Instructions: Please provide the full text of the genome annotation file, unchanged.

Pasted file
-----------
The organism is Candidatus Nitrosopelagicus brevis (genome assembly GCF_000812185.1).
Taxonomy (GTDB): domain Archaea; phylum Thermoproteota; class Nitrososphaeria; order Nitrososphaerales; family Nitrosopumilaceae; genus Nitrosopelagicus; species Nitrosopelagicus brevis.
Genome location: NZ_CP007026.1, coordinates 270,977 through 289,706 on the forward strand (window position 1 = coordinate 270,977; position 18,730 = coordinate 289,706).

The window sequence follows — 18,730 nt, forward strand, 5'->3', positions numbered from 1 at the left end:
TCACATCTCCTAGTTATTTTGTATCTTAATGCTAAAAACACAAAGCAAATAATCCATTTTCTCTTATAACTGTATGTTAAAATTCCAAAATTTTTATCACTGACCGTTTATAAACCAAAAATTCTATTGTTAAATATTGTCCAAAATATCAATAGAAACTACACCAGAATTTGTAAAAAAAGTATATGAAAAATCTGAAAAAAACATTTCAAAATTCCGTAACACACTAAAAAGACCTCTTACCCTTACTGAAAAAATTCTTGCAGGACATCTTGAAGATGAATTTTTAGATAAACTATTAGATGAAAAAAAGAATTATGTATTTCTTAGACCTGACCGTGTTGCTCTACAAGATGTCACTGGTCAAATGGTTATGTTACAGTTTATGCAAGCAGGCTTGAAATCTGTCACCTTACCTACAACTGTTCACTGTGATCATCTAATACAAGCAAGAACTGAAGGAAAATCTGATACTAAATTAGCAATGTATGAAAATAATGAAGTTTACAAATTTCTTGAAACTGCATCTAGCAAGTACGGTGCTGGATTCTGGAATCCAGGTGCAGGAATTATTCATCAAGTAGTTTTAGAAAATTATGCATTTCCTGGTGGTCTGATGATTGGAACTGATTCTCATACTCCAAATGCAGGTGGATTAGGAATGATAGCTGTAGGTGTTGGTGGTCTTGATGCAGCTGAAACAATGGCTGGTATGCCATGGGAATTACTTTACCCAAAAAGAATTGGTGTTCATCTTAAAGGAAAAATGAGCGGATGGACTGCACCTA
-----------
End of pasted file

The organism is Candidatus Nitrosopelagicus brevis (genome assembly GCF_000812185.1).
Taxonomy (GTDB): domain Archaea; phylum Thermoproteota; class Nitrososphaeria; order Nitrososphaerales; family Nitrosopumilaceae; genus Nitrosopelagicus; species Nitrosopelagicus brevis.
Genome location: NZ_CP007026.1, coordinates 270,977 through 289,706 on the forward strand (window position 1 = coordinate 270,977; position 18,730 = coordinate 289,706).

The window sequence follows — 18,730 nt, forward strand, 5'->3', positions numbered from 1 at the left end:
TCACATCTCCTAGTTATTTTGTATCTTAATGCTAAAAACACAAAGCAAATAATCCATTTTCTCTTATAACTGTATGTTAAAATTCCAAAATTTTTATCACTGACCGTTTATAAACCAAAAATTCTATTGTTAAATATTGTCCAAAATATCAATAGAAACTACACCAGAATTTGTAAAAAAAGTATATGAAAAATCTGAAAAAAACATTTCAAAATTCCGTAACACACTAAAAAGACCTCTTACCCTTACTGAAAAAATTCTTGCAGGACATCTTGAAGATGAATTTTTAGATAAACTATTAGATGAAAAAAAGAATTATGTATTTCTTAGACCTGACCGTGTTGCTCTACAAGATGTCACTGGTCAAATGGTTATGTTACAGTTTATGCAAGCAGGCTTGAAATCTGTCACCTTACCTACAACTGTTCACTGTGATCATCTAATACAAGCAAGAACTGAAGGAAAATCTGATACTAAATTAGCAATGTATGAAAATAATGAAGTTTACAAATTTCTTGAAACTGCATCTAGCAAGTACGGTGCTGGATTCTGGAATCCAGGTGCAGGAATTATTCATCAAGTAGTTTTAGAAAATTATGCATTTCCTGGTGGTCTGATGATTGGAACTGATTCTCATACTCCAAATGCAGGTGGATTAGGAATGATAGCTGTAGGTGTTGGTGGTCTTGATGCAGCTGAAACAATGGCTGGTATGCCATGGGAATTACTTTACCCAAAAAGAATTGGTGTTCATCTTAAAGGAAAAATGAGCGGATGGACTGCACCTA